The Fleet is linked to the sea by a narrow channel at Ferrybridge on the south side of Weymouth. The channel enters Portland Harbour and lies across the causeway linking Weymouth to Portland. For many centuries anyone wanting to move between the two had to use a basic ferry and several miles of rough track. The tides through this channel can be very strong making the ferry crossing particularly dangerous with a number of recorded fatal accidents.
The crossing became even more hazardous after the great storm of 1824 when the ferry and ferry house were swept away and the fordable path across the sandbanks removed. In 1835 an Act of Parliament was passed to enable a toll bridge to be built.
The first bridge was a narrow wooden bridge built on trestles and was approximately 600 feet long.The bridge opened in 1839 with great ceremony. It charged 2d for Portlanders to cross and 3d for non-Portlanders.
It is not clear where the fordable path across the Fleet was located. In the present day the channel is too deep, even at low tide, all the way up to Pirates Cove.
The next bridge to be built was the wooden railway bridge for the Weymouth and Portland Railway Company. Work started in 1863 with completion in May 1864. This bridge was replaced by a metal bridge in 1903 and this bridge survived until the railway closed and the line was removed in 1971.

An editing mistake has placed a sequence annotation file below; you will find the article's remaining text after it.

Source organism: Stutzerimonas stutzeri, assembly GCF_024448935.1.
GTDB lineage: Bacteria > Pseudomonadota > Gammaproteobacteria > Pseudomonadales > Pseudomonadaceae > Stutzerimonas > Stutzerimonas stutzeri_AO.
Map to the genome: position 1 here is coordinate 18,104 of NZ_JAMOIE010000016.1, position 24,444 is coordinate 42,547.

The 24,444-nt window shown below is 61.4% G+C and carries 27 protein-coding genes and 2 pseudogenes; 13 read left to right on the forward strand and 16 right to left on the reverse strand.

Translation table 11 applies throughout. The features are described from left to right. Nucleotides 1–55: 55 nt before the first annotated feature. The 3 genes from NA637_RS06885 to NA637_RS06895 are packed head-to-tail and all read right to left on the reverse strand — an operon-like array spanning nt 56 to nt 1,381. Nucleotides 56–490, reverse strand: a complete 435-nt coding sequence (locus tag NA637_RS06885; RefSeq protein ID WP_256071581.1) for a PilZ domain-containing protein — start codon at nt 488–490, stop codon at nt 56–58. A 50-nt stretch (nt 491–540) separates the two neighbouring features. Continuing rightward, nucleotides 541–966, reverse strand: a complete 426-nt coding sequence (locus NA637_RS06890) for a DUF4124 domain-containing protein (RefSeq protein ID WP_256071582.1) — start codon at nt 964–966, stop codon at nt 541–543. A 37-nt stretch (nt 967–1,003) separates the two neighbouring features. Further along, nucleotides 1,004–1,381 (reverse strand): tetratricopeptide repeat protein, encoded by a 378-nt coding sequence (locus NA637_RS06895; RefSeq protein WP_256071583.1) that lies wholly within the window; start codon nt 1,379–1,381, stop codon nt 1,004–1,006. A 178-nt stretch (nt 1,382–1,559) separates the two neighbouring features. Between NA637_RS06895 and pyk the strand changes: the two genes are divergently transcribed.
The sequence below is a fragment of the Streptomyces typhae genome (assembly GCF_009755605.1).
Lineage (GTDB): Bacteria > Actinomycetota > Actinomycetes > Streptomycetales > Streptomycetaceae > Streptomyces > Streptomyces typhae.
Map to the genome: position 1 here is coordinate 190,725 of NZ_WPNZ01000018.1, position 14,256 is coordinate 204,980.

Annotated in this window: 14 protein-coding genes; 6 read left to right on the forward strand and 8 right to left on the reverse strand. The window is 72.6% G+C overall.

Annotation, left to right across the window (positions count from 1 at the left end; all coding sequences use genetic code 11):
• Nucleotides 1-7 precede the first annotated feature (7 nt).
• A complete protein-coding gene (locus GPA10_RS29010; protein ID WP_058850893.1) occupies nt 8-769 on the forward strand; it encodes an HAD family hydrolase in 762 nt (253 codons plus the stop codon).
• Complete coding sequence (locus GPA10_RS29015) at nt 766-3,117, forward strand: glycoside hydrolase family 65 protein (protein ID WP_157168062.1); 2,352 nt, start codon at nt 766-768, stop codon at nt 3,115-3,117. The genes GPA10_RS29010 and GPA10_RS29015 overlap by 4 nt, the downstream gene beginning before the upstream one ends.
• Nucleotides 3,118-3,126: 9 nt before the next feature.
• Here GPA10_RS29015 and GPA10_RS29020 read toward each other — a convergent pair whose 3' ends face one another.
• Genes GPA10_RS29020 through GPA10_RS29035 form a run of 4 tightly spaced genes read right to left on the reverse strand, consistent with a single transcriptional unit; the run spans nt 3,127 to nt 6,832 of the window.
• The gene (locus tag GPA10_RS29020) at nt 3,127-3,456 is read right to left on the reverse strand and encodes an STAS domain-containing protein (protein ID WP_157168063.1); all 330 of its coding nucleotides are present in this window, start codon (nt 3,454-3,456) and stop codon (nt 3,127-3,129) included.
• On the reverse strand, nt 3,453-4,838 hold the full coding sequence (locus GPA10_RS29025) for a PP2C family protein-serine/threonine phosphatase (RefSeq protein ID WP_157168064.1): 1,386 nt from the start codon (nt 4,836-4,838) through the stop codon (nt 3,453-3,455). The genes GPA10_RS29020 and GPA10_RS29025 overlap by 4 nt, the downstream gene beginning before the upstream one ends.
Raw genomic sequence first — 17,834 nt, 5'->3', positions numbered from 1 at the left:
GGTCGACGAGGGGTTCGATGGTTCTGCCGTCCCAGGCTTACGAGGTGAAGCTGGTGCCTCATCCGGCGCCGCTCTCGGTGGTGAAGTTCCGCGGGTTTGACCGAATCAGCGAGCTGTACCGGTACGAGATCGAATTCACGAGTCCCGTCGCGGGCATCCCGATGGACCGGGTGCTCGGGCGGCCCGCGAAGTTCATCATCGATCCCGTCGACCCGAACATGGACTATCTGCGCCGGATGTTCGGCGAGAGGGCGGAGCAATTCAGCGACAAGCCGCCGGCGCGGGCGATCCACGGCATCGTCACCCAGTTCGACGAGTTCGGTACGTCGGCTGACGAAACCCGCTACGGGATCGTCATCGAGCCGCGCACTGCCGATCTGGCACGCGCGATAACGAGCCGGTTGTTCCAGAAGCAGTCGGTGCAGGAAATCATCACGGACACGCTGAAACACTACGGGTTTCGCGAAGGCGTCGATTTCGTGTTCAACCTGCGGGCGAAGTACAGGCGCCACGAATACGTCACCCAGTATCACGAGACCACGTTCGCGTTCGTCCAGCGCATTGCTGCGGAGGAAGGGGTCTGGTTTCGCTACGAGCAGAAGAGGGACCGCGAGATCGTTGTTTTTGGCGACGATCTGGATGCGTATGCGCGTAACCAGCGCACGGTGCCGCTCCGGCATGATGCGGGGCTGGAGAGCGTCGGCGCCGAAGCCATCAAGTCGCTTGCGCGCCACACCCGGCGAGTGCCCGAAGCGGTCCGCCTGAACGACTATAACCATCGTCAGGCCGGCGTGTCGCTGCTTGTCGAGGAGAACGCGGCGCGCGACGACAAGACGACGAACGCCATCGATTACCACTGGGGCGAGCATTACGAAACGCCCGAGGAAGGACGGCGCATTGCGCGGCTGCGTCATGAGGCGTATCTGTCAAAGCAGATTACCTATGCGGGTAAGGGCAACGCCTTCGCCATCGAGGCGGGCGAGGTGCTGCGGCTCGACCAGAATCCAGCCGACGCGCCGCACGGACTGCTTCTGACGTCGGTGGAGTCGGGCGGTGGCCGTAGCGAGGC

Print showing the first railway bridge and first road bridge at Ferrybridge.
In 1867 the road bridge was shortened to reduce maintenance costs but it was clear that the bridge would need to be replaced, A new iron bridge was built and this opened in March 1896. This bridge lasted for over 90 years and at the end was carrying far more traffic than could have been envisaged when it was built.
The replacement bridge was built on the Portland side of the old bridge on dry land. On completion in 1985 a new channel was cut through beneath it and the old bridge then removed and the Smallmouth channel filled in.